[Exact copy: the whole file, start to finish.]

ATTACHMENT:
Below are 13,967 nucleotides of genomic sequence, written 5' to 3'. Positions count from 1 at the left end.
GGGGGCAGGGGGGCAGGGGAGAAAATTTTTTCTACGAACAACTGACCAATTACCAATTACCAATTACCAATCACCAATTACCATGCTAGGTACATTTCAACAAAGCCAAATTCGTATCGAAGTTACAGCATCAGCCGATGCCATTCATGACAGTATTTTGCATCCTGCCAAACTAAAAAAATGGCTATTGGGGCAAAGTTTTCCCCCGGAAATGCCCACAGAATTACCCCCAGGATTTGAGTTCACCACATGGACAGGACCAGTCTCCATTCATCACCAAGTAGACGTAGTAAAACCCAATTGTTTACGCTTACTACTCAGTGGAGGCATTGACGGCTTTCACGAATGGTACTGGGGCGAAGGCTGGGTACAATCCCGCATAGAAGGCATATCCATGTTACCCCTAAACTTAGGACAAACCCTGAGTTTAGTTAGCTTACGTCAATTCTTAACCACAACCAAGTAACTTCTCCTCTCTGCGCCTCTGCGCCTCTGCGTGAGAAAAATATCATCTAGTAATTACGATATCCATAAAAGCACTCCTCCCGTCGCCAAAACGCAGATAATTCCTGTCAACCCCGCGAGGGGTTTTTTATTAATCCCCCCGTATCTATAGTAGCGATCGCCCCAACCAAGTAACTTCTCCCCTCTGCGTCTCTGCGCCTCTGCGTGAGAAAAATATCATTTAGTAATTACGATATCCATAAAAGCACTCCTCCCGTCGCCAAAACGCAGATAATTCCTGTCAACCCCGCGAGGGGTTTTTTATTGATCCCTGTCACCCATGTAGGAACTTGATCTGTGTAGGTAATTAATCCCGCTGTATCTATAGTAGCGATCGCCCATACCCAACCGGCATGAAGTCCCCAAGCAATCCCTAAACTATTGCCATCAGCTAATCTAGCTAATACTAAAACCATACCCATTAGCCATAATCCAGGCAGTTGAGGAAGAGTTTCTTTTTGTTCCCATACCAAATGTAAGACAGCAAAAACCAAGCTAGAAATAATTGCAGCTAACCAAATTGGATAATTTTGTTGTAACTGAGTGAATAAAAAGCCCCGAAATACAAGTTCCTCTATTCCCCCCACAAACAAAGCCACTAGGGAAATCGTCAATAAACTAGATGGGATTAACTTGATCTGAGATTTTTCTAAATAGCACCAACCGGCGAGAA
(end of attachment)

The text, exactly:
Below are 13,967 nucleotides of genomic sequence, written 5' to 3'. Positions count from 1 at the left end.
GGGGGCAGGGGGGCAGGGGAGAAAATTTTTTCTACGAACAACTGACCAATTACCAATTACCAATTACCAATCACCAATTACCATGCTAGGTACATTTCAACAAAGCCAAATTCGTATCGAAGTTACAGCATCAGCCGATGCCATTCATGACAGTATTTTGCATCCTGCCAAACTAAAAAAATGGCTATTGGGGCAAAGTTTTCCCCCGGAAATGCCCACAGAATTACCCCCAGGATTTGAGTTCACCACATGGACAGGACCAGTCTCCATTCATCACCAAGTAGACGTAGTAAAACCCAATTGTTTACGCTTACTACTCAGTGGAGGCATTGACGGCTTTCACGAATGGTACTGGGGCGAAGGCTGGGTACAATCCCGCATAGAAGGCATATCCATGTTACCCCTAAACTTAGGACAAACCCTGAGTTTAGTTAGCTTACGTCAATTCTTAACCACAACCAAGTAACTTCTCCTCTCTGCGCCTCTGCGCCTCTGCGTGAGAAAAATATCATCTAGTAATTACGATATCCATAAAAGCACTCCTCCCGTCGCCAAAACGCAGATAATTCCTGTCAACCCCGCGAGGGGTTTTTTATTAATCCCCCCGTATCTATAGTAGCGATCGCCCCAACCAAGTAACTTCTCCCCTCTGCGTCTCTGCGCCTCTGCGTGAGAAAAATATCATTTAGTAATTACGATATCCATAAAAGCACTCCTCCCGTCGCCAAAACGCAGATAATTCCTGTCAACCCCGCGAGGGGTTTTTTATTGATCCCTGTCACCCATGTAGGAACTTGATCTGTGTAGGTAATTAATCCCGCTGTATCTATAGTAGCGATCGCCCATACCCAACCGGCATGAAGTCCCCAAGCAATCCCTAAACTATTGCCATCAGCTAATCTAGCTAATACTAAAACCATACCCATTAGCCATAATCCAGGCAGTTGAGGAAGAGTTTCTTTTTGTTCCCATACCAAATGTAAGACAGCAAAAACCAAGCTAGAAATAATTGCAGCTAACCAAATTGGATAATTTTGTTGTAACTGAGTGAATAAAAAGCCCCGAAATACAAGTTCCTCTATTCCCCCCACAAACAAAGCCACTAGGGAAATCGTCAATAAACTAGATGGGATTAACTTGATCTGAGATTTTTCTAAATAGCACCAACCGGCGAGAA